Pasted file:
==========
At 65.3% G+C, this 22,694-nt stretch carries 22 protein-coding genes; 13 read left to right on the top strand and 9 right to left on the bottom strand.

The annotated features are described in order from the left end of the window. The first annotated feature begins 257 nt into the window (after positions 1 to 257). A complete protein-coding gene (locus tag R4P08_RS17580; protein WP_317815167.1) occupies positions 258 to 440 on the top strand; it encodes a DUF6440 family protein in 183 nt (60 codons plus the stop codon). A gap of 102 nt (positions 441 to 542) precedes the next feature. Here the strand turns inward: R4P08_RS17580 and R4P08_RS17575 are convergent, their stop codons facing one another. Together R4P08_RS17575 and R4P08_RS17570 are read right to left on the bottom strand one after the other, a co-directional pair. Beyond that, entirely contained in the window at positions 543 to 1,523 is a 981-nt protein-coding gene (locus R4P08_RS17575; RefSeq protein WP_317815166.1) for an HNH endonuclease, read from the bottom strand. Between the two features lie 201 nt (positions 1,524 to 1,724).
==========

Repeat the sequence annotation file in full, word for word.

At 65.3% G+C, this 22,694-nt stretch carries 22 protein-coding genes; 13 read left to right on the top strand and 9 right to left on the bottom strand.

The annotated features are described in order from the left end of the window. The first annotated feature begins 257 nt into the window (after positions 1 to 257). A complete protein-coding gene (locus tag R4P08_RS17580; protein WP_317815167.1) occupies positions 258 to 440 on the top strand; it encodes a DUF6440 family protein in 183 nt (60 codons plus the stop codon). A gap of 102 nt (positions 441 to 542) precedes the next feature. Here the strand turns inward: R4P08_RS17580 and R4P08_RS17575 are convergent, their stop codons facing one another. Together R4P08_RS17575 and R4P08_RS17570 are read right to left on the bottom strand one after the other, a co-directional pair. Beyond that, entirely contained in the window at positions 543 to 1,523 is a 981-nt protein-coding gene (locus R4P08_RS17575; RefSeq protein WP_317815166.1) for an HNH endonuclease, read from the bottom strand. Between the two features lie 201 nt (positions 1,524 to 1,724).